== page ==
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For holiday scammers, it's the most wonderful time of the year.

Shopping cart with Christmas ornaments and Sale text
Creative Commons
Shopping cart with Christmas ornaments and Sale text

Holiday shoppers will spend billions of dollars this season, and as usual fraudsters will follow the money. During last year’s holiday season, an AARP survey revealed that more than 75% of U.S. consumers reported that they experienced some type of fraud. Cyber shoppers are the most vulnerable.

In this report, KSFR reporter Mary Lou Cooper talks with AARP fraud expert, Amy Nofziger about holiday shopping scams and what consumers can do to avoid them. The list of scams includes fraudulent social media ads, fake package delivery notices, gift card schemes, bogus deals on hard-to-find items and imposter texts and websites.

The fraudsters may be international or home-grown. The victims can be anyone, although seniors are often targeted.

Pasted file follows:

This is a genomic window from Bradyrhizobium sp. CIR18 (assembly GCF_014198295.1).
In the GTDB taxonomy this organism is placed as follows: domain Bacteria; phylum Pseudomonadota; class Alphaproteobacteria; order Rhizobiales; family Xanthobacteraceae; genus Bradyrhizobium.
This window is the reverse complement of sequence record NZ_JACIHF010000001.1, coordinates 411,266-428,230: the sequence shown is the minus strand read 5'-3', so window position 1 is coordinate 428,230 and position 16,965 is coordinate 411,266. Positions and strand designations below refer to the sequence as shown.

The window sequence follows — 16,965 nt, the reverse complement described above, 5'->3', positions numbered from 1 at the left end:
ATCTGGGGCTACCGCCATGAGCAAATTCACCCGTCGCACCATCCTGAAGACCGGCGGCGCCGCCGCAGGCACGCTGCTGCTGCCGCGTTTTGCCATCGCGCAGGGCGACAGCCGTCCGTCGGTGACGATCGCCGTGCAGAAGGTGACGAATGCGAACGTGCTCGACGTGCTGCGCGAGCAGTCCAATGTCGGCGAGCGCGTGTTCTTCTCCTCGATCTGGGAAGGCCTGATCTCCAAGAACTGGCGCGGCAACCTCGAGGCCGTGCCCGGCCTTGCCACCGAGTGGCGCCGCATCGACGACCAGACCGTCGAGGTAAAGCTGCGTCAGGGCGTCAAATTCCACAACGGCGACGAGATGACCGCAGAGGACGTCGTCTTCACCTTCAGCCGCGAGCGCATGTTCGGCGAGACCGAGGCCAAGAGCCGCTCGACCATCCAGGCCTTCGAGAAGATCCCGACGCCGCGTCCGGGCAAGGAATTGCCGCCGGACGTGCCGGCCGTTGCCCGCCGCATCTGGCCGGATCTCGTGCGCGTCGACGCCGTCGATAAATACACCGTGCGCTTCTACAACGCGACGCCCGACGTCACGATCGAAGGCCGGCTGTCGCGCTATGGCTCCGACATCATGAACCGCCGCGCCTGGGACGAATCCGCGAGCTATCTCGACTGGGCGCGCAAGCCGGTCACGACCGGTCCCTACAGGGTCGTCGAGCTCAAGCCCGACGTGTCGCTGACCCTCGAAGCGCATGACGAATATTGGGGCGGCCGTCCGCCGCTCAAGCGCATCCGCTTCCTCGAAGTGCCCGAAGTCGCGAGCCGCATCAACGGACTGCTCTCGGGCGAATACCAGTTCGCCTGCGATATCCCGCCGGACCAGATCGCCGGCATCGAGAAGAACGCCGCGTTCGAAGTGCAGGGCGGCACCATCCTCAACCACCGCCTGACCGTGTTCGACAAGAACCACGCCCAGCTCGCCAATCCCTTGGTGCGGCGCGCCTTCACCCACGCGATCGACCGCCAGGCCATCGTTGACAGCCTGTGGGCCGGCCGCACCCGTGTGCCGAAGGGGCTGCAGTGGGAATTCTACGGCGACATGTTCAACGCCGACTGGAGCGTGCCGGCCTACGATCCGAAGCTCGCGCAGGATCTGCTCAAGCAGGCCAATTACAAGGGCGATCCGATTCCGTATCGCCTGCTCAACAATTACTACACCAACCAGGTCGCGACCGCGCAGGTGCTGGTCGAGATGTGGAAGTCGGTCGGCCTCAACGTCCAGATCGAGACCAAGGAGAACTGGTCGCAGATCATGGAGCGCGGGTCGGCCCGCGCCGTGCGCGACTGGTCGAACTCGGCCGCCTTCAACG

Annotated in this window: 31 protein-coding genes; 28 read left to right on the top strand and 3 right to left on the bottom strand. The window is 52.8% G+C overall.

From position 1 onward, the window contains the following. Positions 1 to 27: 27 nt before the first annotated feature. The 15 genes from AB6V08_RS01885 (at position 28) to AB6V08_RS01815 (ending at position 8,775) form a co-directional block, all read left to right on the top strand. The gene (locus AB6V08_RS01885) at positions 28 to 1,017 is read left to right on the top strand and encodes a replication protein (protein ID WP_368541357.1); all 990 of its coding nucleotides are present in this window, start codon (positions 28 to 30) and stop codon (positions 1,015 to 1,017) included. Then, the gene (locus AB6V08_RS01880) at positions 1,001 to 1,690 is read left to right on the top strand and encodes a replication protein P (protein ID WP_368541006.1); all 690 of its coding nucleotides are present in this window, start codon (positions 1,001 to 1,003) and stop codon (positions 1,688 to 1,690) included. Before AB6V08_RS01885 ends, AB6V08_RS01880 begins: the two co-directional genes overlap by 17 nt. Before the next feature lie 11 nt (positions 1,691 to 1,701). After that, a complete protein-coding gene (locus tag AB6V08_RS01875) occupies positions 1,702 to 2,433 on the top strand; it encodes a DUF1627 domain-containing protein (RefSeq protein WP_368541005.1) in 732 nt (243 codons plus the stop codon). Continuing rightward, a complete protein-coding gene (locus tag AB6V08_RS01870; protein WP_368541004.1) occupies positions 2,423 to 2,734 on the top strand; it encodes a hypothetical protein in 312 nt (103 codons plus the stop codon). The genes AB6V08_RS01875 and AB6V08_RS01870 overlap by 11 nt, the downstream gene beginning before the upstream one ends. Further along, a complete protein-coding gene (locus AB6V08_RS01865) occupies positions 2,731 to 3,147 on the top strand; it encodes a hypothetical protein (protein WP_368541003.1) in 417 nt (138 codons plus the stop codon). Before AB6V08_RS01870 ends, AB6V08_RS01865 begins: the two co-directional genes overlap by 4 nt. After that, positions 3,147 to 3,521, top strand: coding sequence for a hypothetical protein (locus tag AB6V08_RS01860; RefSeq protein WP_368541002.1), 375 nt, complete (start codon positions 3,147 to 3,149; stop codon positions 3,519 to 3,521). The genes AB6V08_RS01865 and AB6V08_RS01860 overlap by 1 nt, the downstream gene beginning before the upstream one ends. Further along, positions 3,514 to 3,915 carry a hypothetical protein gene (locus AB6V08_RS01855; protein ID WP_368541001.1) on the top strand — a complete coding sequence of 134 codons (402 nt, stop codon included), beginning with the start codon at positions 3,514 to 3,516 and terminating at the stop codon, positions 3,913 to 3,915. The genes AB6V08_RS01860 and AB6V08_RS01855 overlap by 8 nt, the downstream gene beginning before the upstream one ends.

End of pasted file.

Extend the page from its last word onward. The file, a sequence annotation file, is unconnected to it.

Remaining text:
If you think you’ve been a victim of a holiday shopping scam, call the AARP Fraud Watch helpline at 877-908-3360.

Mary Lou Cooper reports on consumer issues for KSFR as well as on politics and elder affairs. She has worked for the U.S. Congress as well as for the Nevada and Tennessee legislatures, and remains a political junkie. She worked many years for an association of Western state legislatures and was a contributor to “Capitol Ideas,” a national magazine about state government. In 2016 Cooper received a public service award from the New Mexico Broadcasting Association for her KSFR story on Internet romance scams. She has received journalism awards from the Society of Professional Journalists and from the National Federation of Press Women. She grew up in Oak Ridge, TN and received her BA from Emory University in Atlanta and her MA from the University of Texas Austin. She also holds fiction and screenwriting certificates from the University of Washington.